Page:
Adesina O, Talabi J, Solarin T, Johnson T
There is little formal diabetes care at the Primary Health tier in Nigeria. At that level, services have remained mainly focused on communicable diseases.
The Talabi Diabetes Centre is a community based facility in the rural community of Ishara in Western Nigeria. The Centre collaborates with the local Diabetes Association, the State University Medical school and the health agencies of the local and state governments. It seeks to minimize the incidence of diabetes in the community, provide quality diabetes care and carry out research for the fight against diabetes.
The health teams comprise a few Doctors working with Nurses, Community Health Extension Workers, and Health Technicians of the Local Government, National Youth Service Corp members, community volunteers and members of the local chapter of the Diabetes Association of Nigeria.
Capacity building is undertaken mainly by regular and continuing on-the-job training.
Recently, the Centre carried out public campaigns in some major markets and adjacent community settlements. Key information was given through radio jingles and the distribution of pamphlets written on diabetes in English and the local languages. Adult subjects were screened for diabetes.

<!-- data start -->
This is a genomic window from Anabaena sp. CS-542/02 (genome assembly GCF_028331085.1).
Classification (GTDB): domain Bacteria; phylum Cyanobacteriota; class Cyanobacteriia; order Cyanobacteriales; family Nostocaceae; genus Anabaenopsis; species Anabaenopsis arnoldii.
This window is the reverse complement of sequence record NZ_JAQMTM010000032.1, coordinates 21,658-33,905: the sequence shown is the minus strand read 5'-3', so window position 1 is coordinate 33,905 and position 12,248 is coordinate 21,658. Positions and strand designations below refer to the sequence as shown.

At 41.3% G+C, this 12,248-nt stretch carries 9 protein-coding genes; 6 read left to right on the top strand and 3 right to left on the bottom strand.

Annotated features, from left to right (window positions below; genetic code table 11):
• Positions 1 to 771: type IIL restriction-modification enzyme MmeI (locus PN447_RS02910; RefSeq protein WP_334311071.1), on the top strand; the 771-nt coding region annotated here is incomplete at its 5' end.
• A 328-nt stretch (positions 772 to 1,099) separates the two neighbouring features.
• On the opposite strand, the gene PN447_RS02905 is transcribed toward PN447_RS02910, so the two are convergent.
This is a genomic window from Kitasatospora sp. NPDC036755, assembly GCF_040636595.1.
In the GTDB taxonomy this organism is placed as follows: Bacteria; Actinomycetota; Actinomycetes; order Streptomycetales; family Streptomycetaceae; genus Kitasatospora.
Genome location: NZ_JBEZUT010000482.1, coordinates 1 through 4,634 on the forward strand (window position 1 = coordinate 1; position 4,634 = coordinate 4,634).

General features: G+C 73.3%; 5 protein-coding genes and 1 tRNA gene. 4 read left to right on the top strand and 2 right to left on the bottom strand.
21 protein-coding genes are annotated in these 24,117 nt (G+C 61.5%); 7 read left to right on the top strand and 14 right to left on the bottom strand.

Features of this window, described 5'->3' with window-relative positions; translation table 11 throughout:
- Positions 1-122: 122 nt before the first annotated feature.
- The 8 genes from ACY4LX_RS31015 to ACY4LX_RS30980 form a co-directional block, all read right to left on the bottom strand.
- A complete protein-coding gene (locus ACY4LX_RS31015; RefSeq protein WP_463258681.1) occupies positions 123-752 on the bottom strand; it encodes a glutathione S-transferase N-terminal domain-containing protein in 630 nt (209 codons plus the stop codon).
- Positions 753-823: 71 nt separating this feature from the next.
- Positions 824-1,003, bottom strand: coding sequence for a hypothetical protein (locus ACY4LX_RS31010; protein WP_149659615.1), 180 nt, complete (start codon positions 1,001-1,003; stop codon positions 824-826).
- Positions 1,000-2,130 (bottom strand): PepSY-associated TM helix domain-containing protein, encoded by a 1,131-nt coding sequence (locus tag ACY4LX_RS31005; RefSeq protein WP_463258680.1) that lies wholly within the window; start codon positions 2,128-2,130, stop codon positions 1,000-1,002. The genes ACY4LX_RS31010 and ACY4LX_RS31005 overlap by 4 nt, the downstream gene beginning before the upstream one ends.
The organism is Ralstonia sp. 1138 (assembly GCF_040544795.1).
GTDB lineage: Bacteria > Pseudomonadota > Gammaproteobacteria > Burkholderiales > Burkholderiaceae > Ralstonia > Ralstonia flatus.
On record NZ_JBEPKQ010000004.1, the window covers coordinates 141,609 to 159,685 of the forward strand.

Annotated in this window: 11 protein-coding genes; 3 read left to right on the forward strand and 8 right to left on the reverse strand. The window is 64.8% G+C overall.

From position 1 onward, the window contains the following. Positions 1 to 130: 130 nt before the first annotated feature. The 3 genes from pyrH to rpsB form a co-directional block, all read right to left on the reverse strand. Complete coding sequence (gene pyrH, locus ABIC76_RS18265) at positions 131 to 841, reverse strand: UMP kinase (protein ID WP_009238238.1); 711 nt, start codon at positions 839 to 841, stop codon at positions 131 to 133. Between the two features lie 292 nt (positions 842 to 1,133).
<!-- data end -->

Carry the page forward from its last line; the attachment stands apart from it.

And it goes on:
Through the jingles, awareness reached some 2.5 million adults in the community. Over 5000 educational pamphlets were distributed and of the 2655 individuals surveyed, 1766 were screened for diabetes. Persons with diabetes and those at risk for diabetes were counseled in the field and referred to the Talabi Diabetes Centre and the primary care clinics of the local government for care and follow-up. Within the year the Centre recorded 450 persons with diabetes on its register. Patients with complications of the disease are referred according to "Standing Orders" to the higher tiers of care in the State and University Teaching Hospitals.
The delivery of diabetes care to rural and poor communities is a challenging exercise in Nigeria. Capacity building and updating of available staff to deliver services can be executed at little extra cost.
The presence of the Talabi Diabetes Centre in this rural setting is providing and strengthening community awareness, diabetes education and at the same time is offering care and preventive services to the community.
Lessons learnt should make it serve as a model for integrating diabetes into the broader health care system of the country.